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Off the beaten path: Vocational trainees find their niche

By Maram Kayed - Jan 08,2020 - Last updated at Jan 08,2020

The Vocational Training Corporation delivers 19 diverse training programmes including training in hospitality and tourism, construction, agriculture and renewable energy (Photo courtesy of the Vocational Training Corporation)

AMMAN — Ahmad Awakleh is one of many who have chosen to pursue vocational training rather than a traditional path into higher education. 

After graduating from the Vocational Training Corporation (VTC), he set up a small air conditioning maintenance shop in Mafraq, some 80km northeast of Amman.

“This little shop saved my life, my family’s life, and the lives of my four employees and their families as well,” said Ahmad, who is one of 11,419 graduates from the VTC.

“Although many of my colleagues and I at the corporation have finished Tawjihi [general secondary education certificate examination], many of us do not have the luxury of studying for four years or more before working, especially given the current economic situation,” he said.

The majority of VTC students had also undertaken the vocational training stream in Tawjihi, and the VTC training acts as an extension of that training, Awakleh told The Jordan Times over the phone.

The VTC has three strands of training throughout its 43 institutes across the Kingdom: On-the-job training at production and service institutions, theory training at VTC institutes and the dual system, which combines the two tracks.

Operating in four regional directorates — the North, the Middle, the South and the Jordan Valley — the VTC’s budget for 2018 reached to more than JD14 million, according to its latest report, which was made available to The Jordan Times.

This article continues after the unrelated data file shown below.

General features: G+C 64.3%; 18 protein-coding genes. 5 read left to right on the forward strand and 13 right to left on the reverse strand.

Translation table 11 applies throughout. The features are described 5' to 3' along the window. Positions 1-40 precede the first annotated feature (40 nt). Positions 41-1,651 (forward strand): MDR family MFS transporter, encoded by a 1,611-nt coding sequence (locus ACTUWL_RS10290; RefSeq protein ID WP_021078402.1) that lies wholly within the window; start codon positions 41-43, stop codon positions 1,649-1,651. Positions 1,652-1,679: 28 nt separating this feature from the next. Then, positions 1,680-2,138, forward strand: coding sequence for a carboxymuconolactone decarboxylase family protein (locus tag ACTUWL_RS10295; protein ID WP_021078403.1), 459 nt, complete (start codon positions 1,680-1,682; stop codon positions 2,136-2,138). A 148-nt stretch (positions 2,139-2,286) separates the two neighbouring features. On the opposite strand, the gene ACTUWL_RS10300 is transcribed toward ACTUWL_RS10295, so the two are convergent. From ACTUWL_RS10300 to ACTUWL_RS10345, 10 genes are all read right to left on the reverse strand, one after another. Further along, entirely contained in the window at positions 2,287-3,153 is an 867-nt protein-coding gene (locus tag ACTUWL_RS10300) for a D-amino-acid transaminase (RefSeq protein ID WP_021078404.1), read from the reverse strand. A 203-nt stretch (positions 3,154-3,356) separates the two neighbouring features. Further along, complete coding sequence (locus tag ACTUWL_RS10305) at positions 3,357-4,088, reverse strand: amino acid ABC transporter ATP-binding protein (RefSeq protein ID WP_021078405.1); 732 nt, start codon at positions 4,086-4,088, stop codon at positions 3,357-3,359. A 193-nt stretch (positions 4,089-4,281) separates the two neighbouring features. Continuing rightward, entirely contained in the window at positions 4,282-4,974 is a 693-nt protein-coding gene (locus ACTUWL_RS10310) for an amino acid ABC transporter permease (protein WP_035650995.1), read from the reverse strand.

The VTC delivers 19 diverse training programmes including training in hospitality and tourism, construction, agriculture and renewable energy.

“I never thought I would do anything with my life after having failed Tawjihi four times and having my spirit torn apart by family members and friends who thought my only choice was to get married and be a housewife,” said Farah Rawashdeh, a VTC graduate.

Rawashdeh, who now works as a chef at a Jerash restaurant, some 45 kilometres north of Amman, graduated from the corporation in 2018.

She told The Jordan Times over the phone that she has “turned cooking, a passion, into a profession, thanks to the VTC’s support and training”.

According to the VTC report, the corporation also works with neighbouring Arab countries due to as it “provides vocational training services with the aim to promote joint Arab action and activate partnership with Arab countries”.

Several agreements have been signed with Saudi Arabia, Egypt, Lebanon, Morocco, Libya, Algeria, Sudan, Oman, Kingdom of Bahrain, Palestine, Tunisia, Yemen and Kuwait, the report noted.

The number of trainees registered from January 1, 2018 until December 31, 2018 stood at 14,119, the report said, adding that the number of trainees who enrolled prior to 2018 was 9,531.

Alongside their regular training programmes, the corporation recently launched the “Empowering the Participation of Women” project to “stress the importance of the economic participation and influence of women in different fields”, according to a project agenda made available to The Jordan Times.

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